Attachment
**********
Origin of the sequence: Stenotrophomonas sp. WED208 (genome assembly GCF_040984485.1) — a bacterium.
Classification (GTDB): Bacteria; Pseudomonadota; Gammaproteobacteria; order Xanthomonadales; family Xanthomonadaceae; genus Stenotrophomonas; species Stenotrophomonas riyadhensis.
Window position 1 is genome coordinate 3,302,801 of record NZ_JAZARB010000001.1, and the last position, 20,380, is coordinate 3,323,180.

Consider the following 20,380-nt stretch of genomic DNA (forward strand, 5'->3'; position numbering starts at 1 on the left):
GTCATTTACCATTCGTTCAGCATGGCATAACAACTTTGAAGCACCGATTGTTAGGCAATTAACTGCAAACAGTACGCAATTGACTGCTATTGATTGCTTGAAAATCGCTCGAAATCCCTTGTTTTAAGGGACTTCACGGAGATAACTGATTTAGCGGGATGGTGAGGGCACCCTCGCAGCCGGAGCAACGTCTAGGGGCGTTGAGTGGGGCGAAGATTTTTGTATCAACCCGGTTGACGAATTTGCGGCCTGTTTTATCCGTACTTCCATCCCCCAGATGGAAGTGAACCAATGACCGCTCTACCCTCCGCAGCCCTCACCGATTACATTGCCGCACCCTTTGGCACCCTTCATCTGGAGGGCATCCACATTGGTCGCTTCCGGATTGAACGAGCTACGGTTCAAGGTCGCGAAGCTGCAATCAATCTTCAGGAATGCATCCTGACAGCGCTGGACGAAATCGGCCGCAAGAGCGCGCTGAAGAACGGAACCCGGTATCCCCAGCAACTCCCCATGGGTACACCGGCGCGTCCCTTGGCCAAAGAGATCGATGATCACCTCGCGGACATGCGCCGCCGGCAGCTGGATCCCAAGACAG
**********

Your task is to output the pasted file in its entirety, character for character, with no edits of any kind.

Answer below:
Origin of the sequence: Stenotrophomonas sp. WED208 (genome assembly GCF_040984485.1) — a bacterium.
Classification (GTDB): Bacteria; Pseudomonadota; Gammaproteobacteria; order Xanthomonadales; family Xanthomonadaceae; genus Stenotrophomonas; species Stenotrophomonas riyadhensis.
Window position 1 is genome coordinate 3,302,801 of record NZ_JAZARB010000001.1, and the last position, 20,380, is coordinate 3,323,180.

Consider the following 20,380-nt stretch of genomic DNA (forward strand, 5'->3'; position numbering starts at 1 on the left):
GTCATTTACCATTCGTTCAGCATGGCATAACAACTTTGAAGCACCGATTGTTAGGCAATTAACTGCAAACAGTACGCAATTGACTGCTATTGATTGCTTGAAAATCGCTCGAAATCCCTTGTTTTAAGGGACTTCACGGAGATAACTGATTTAGCGGGATGGTGAGGGCACCCTCGCAGCCGGAGCAACGTCTAGGGGCGTTGAGTGGGGCGAAGATTTTTGTATCAACCCGGTTGACGAATTTGCGGCCTGTTTTATCCGTACTTCCATCCCCCAGATGGAAGTGAACCAATGACCGCTCTACCCTCCGCAGCCCTCACCGATTACATTGCCGCACCCTTTGGCACCCTTCATCTGGAGGGCATCCACATTGGTCGCTTCCGGATTGAACGAGCTACGGTTCAAGGTCGCGAAGCTGCAATCAATCTTCAGGAATGCATCCTGACAGCGCTGGACGAAATCGGCCGCAAGAGCGCGCTGAAGAACGGAACCCGGTATCCCCAGCAACTCCCCATGGGTACACCGGCGCGTCCCTTGGCCAAAGAGATCGATGATCACCTCGCGGACATGCGCCGCCGGCAGCTGGATCCCAAGACAG